For Immediate Release — April 6, 2004

Contact:

Mary E. McCrank

Media Relations Officer

(585) 245-5516

mccrank@geneseo.edu

LARAMIE PROJECT WRITER/DIRECTOR TO SPEAK AT SUNY GENESEO

GENESEO, N.Y. — Moisés Kaufman, the award-winning writer/director of The Laramie Project, will visit SUNY Geneseo this week to deliver a talk and conduct a workshop for theatre students as part of the college’s weeklong celebration of diversity.

Kaufman, who wrote the play about a small town grappling with the murder of Matthew Shepard, will speak at 7:30 p.m., Wednesday, April 7, in Wadsworth Auditorium. The speech is free and open to the public. The lecture is being held during Geneseo’s "1 College, 1 Community, 1 World" diversity week. (For a complete list of events, go to www.geneseo.edu and click on the Stand UP Geneseo button on the home page.)

Kaufman and members of the New York City-based Tectonic Theatre Project wrote The Laramie Project, the story of Matthew Shepard, a University of Wyoming student beaten and killed in 1998 for his sexual orientation. The case shocked the nation, and Kaufman and the theatre troupe went to Laramie, Wyo., to transform the tragedy into a play. They scripted the play using interviews with Laramie residents and excerpts from the trial in an effort to examine the community as it grappled with the prejudice and violence that led to Shepard’s death. The play also was adapted into a film for HBO.

Kaufman will attend a dinner in his honor hosted by Geneseo President Christopher C. Dahl and conduct a workshop for students Thursday morning.

In addition, the college’s School of Performing Arts will present The Laramie Project April 14 through 18 in the Alice Austin Theatre in William A. Brodie Hall. Performances will be at 8 p.m. Wednesday through Saturday and 2 p.m. Sunday. Tickets are $7 and may be reserved by calling (585) 245-5833.

Greg Stoneberg, chair of the Student Association’s Contemporary Forum, spearheaded a fund-raising campaign to bring Kaufman to the campus. He worked with Melanie N. Blood, associate professor and assistant director in the college’s School of Performing Arts, who also is directing the play.

Kaufman’s visit is being made possible in part by a grant from Creating Diversity through Community, an initiative by Robert A. Bonfiglio, vice president for student and campus life. A half dozen other campus organizations, including the Pride Alliance, have supported the event with grants and publicity.

Stoneberg, a 22-year-old senior from Vestal, N.Y., who is majoring in political science, helped to organize the event as part of his role with the Contemporary Forum. As an orientation advisor, he has helped introduce new students and families to diversity issues, and as a resident assistant, he proudly acts as an Ally for the SAFE Zone program.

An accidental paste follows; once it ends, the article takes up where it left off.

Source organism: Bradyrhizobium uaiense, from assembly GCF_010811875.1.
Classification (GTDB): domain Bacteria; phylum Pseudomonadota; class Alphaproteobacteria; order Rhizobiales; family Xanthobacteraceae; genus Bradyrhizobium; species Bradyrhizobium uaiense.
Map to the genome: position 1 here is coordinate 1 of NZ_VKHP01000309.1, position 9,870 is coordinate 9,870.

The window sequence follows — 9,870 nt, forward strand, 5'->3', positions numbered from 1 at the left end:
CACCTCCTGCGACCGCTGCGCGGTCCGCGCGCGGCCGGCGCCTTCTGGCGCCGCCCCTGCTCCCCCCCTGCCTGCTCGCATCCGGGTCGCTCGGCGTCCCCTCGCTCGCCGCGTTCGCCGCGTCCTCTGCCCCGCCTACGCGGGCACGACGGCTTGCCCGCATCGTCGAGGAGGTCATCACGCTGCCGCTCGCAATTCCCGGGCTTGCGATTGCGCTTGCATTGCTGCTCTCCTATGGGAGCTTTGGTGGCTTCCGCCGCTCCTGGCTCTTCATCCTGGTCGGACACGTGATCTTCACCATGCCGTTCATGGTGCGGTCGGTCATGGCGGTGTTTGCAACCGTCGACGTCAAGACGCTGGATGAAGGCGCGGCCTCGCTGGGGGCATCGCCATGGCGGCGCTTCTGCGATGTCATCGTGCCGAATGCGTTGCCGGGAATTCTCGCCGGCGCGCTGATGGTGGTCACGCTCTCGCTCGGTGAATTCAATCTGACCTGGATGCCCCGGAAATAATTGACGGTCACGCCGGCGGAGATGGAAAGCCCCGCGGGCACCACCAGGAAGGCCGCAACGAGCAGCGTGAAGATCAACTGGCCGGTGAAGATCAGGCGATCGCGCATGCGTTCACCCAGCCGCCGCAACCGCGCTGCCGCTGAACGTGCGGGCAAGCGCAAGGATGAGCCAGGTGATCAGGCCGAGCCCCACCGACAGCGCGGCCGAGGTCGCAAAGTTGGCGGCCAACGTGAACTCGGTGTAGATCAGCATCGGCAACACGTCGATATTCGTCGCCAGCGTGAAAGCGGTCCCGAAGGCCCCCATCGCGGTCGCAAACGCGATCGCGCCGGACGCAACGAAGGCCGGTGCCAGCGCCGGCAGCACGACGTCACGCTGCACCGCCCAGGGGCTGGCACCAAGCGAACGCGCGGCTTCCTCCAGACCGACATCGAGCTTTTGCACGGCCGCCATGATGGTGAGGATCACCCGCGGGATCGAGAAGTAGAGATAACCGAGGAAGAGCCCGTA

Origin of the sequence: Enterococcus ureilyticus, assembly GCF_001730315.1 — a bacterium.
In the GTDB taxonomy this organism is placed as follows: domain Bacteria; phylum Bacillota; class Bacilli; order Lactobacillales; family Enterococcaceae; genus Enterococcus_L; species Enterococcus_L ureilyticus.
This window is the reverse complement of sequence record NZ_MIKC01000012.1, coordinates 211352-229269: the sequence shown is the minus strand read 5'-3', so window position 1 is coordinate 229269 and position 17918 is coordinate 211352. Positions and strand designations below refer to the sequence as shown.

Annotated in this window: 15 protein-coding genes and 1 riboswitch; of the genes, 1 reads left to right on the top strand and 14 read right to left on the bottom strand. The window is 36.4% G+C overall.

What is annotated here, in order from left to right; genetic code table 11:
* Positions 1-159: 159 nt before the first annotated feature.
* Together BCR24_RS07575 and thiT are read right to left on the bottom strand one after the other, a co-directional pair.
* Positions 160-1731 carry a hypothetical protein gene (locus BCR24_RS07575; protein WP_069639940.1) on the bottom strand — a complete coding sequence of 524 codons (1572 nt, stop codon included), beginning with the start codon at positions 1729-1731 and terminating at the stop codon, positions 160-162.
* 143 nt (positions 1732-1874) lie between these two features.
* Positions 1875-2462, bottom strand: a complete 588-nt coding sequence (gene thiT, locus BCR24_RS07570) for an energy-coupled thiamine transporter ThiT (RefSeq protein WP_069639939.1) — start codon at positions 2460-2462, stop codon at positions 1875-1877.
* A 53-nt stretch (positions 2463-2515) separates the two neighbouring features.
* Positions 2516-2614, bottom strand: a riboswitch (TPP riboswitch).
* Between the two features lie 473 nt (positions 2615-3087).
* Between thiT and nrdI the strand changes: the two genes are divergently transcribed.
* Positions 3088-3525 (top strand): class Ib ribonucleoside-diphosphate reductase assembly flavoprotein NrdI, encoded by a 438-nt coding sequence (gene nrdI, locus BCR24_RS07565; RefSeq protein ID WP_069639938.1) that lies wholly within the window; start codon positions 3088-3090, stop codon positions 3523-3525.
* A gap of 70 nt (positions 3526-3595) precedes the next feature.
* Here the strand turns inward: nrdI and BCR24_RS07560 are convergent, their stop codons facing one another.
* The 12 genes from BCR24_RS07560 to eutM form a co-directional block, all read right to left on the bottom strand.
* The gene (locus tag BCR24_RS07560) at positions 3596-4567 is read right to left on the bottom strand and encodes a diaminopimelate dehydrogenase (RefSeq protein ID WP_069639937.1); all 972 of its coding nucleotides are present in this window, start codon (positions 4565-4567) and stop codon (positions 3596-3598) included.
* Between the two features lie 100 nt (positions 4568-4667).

"An average student very well might believe that they are a good individual and do not overtly discriminate, but any time a student refers to something as ‘gay’ or ‘queer,’ those words have an affect on people and can stigmatize an individual," says Stoneberg.

"Words of hate, whether they involve racism, misogyny or homophobia, affect and hurt those who they may not directly relate to," Stoneberg says.

Stoneberg said when he saw an advertisement for Kaufman, he immediately knew he wanted to bring him to SUNY Geneseo. With the on-campus production of The Laramie Project, he knew Kaufman’s visit would be the perfect vehicle toward advancing Geneseo’s quest toward improving awareness of diversity issues.

Blood said students are less aware today than they were a decade ago about issues facing gay, lesbian, bisexual, transgender and questioning (GLBTQ) students. This is one of the reasons she is working with four students on a documentary about current Geneseo students who are GLBTQ. The program is expected to air on GSTV, the campus cable station, by the end of the school year.

Blood points to Kaufman’s accomplishments, including writing and directing Gross Indecency: The Three Trials of Oscar Wilde, which ran for more than 600 performances in New York. "He and his work are of interest to sociology, psychology, as well as to people in literature and the arts," she says.

Blood says she hopes Kaufman’s visit and the production of The Laramie Project will open dialogue among students and increase tolerance toward others.

Kaufman is the founder and artistic director of the Tectonic Theatre Project. The Laramie Project opened at The Denver Theatre in March 2000 and moved to New York in March 2000. In November 2000, Kaufman took his company to Laramie to perform the play. The play won the Outer Critics Circle Award of Best Off-Broadway Play. The HBO film, which recreated the theatre troupe’s efforts, was selected as the opening night premiere at the 2002 Sundance Film Festival. In June 1999, Kaufman was named Artist of the Year by Venezuela’s Casa del Artista, a national award voted on by artists from a wide variety of fields.

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